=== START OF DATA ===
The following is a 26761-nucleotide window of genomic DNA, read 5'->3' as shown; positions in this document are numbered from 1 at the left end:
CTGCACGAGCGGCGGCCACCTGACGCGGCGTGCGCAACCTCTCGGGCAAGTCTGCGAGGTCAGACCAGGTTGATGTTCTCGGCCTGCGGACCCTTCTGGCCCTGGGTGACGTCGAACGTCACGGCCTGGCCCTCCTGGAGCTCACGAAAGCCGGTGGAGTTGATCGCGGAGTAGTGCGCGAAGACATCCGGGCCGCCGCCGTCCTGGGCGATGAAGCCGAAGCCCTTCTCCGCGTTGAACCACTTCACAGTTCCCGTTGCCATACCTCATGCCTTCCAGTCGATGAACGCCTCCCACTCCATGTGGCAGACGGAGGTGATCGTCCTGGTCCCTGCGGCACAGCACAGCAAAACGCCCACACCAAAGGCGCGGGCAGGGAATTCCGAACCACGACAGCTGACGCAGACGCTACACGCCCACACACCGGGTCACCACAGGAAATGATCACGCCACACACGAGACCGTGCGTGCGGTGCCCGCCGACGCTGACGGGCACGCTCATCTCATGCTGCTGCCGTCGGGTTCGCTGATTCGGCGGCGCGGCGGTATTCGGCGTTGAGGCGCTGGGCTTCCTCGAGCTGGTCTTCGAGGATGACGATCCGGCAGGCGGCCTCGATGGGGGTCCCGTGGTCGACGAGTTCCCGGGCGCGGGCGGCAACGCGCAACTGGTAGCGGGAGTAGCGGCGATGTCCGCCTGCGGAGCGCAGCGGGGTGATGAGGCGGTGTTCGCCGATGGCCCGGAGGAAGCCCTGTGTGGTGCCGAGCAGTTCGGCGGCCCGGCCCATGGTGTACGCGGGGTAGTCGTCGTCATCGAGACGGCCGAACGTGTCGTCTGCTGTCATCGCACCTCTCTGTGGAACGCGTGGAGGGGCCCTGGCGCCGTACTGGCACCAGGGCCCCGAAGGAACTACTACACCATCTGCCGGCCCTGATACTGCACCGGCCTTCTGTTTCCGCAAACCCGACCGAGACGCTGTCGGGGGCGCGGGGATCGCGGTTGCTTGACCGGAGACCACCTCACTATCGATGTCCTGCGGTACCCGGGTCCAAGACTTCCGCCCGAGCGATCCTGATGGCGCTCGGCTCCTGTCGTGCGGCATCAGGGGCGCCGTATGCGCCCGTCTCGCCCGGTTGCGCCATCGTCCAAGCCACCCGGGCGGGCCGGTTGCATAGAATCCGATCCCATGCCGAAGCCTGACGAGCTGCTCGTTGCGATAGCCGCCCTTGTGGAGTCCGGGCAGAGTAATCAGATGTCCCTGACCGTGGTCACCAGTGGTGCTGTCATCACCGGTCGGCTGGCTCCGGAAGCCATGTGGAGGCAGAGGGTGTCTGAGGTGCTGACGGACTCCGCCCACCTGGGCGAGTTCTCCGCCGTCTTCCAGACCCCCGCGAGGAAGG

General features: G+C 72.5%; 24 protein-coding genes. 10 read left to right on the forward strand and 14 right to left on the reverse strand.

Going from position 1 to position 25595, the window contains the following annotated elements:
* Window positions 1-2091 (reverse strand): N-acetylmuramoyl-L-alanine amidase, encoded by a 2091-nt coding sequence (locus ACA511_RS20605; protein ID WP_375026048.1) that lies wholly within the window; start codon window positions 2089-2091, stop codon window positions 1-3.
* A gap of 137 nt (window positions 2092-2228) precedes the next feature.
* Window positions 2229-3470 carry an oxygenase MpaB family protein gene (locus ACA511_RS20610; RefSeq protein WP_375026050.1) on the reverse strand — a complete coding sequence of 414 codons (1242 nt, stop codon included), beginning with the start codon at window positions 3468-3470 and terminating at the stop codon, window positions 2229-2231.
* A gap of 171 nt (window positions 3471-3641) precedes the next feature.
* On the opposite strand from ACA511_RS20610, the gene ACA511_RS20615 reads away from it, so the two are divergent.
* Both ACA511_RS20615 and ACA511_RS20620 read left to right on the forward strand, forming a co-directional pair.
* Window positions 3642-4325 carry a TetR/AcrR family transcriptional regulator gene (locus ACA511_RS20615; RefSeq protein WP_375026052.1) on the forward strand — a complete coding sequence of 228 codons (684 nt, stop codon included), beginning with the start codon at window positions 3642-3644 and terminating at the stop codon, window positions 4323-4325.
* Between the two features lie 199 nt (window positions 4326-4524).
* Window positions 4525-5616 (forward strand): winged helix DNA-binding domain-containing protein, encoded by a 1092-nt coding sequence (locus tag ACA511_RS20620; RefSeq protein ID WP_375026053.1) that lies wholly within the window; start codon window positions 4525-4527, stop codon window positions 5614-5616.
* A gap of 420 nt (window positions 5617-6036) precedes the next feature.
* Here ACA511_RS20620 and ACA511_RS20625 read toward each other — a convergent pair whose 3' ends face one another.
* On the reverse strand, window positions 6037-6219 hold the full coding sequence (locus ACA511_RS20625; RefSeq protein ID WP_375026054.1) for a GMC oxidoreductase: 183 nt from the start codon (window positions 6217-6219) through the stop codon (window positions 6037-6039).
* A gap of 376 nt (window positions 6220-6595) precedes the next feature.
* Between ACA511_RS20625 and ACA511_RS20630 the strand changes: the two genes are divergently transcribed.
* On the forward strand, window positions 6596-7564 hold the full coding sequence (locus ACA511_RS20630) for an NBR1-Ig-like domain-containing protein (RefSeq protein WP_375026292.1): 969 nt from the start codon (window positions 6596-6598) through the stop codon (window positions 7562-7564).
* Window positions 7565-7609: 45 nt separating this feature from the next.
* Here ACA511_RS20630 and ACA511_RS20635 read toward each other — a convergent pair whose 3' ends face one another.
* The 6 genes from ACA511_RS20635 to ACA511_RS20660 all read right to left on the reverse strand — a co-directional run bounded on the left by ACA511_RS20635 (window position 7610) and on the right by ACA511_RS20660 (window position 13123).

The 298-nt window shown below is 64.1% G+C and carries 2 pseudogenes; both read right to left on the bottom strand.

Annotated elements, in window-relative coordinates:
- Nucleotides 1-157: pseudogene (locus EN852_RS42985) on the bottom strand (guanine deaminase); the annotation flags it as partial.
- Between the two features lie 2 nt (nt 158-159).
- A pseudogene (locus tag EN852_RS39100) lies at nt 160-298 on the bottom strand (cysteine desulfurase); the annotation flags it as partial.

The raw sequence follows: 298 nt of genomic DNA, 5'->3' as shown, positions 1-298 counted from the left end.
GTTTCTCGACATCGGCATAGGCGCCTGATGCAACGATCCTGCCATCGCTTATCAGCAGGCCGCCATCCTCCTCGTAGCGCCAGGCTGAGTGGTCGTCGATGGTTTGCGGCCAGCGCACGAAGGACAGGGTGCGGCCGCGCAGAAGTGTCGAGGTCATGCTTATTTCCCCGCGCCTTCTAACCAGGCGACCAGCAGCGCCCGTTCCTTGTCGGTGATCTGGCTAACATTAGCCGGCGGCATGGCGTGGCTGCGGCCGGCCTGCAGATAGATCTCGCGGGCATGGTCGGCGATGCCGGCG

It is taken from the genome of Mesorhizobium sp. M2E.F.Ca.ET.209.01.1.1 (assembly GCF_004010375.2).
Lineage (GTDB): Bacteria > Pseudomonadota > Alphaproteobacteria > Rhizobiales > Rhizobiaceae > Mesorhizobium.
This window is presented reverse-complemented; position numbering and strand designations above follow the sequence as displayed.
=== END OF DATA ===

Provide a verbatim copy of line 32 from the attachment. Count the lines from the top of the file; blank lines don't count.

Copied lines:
This window is presented reverse-complemented; position numbering and strand designations above follow the sequence as displayed.